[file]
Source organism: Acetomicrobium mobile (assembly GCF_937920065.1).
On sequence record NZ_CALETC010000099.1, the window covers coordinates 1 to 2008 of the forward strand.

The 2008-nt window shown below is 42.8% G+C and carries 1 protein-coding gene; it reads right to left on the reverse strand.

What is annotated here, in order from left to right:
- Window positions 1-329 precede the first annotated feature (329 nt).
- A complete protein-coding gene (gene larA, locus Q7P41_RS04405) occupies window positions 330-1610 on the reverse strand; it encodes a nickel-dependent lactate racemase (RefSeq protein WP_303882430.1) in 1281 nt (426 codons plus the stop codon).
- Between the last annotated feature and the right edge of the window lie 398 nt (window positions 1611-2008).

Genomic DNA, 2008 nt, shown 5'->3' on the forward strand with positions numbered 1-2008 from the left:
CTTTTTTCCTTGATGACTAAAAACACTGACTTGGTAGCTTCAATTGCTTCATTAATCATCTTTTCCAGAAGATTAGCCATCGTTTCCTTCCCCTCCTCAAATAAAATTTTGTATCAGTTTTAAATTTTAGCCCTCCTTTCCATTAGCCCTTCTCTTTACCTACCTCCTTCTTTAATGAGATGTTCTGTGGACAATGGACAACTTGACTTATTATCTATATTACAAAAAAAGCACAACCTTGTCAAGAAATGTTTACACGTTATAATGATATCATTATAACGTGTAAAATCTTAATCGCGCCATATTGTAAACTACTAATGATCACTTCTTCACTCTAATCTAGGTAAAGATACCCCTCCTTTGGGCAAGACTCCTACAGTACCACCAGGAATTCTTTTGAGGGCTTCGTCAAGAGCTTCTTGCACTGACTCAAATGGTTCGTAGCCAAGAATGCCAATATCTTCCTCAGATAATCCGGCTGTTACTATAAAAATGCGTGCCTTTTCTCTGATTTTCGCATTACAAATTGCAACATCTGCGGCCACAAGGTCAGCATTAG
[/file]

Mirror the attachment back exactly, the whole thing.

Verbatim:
Source organism: Acetomicrobium mobile (assembly GCF_937920065.1).
On sequence record NZ_CALETC010000099.1, the window covers coordinates 1 to 2008 of the forward strand.

The 2008-nt window shown below is 42.8% G+C and carries 1 protein-coding gene; it reads right to left on the reverse strand.

What is annotated here, in order from left to right:
- Window positions 1-329 precede the first annotated feature (329 nt).
- A complete protein-coding gene (gene larA, locus Q7P41_RS04405) occupies window positions 330-1610 on the reverse strand; it encodes a nickel-dependent lactate racemase (RefSeq protein WP_303882430.1) in 1281 nt (426 codons plus the stop codon).
- Between the last annotated feature and the right edge of the window lie 398 nt (window positions 1611-2008).

Genomic DNA, 2008 nt, shown 5'->3' on the forward strand with positions numbered 1-2008 from the left:
CTTTTTTCCTTGATGACTAAAAACACTGACTTGGTAGCTTCAATTGCTTCATTAATCATCTTTTCCAGAAGATTAGCCATCGTTTCCTTCCCCTCCTCAAATAAAATTTTGTATCAGTTTTAAATTTTAGCCCTCCTTTCCATTAGCCCTTCTCTTTACCTACCTCCTTCTTTAATGAGATGTTCTGTGGACAATGGACAACTTGACTTATTATCTATATTACAAAAAAAGCACAACCTTGTCAAGAAATGTTTACACGTTATAATGATATCATTATAACGTGTAAAATCTTAATCGCGCCATATTGTAAACTACTAATGATCACTTCTTCACTCTAATCTAGGTAAAGATACCCCTCCTTTGGGCAAGACTCCTACAGTACCACCAGGAATTCTTTTGAGGGCTTCGTCAAGAGCTTCTTGCACTGACTCAAATGGTTCGTAGCCAAGAATGCCAATATCTTCCTCAGATAATCCGGCTGTTACTATAAAAATGCGTGCCTTTTCTCTGATTTTCGCATTACAAATTGCAACATCTGCGGCCACAAGGTCAGCATTAG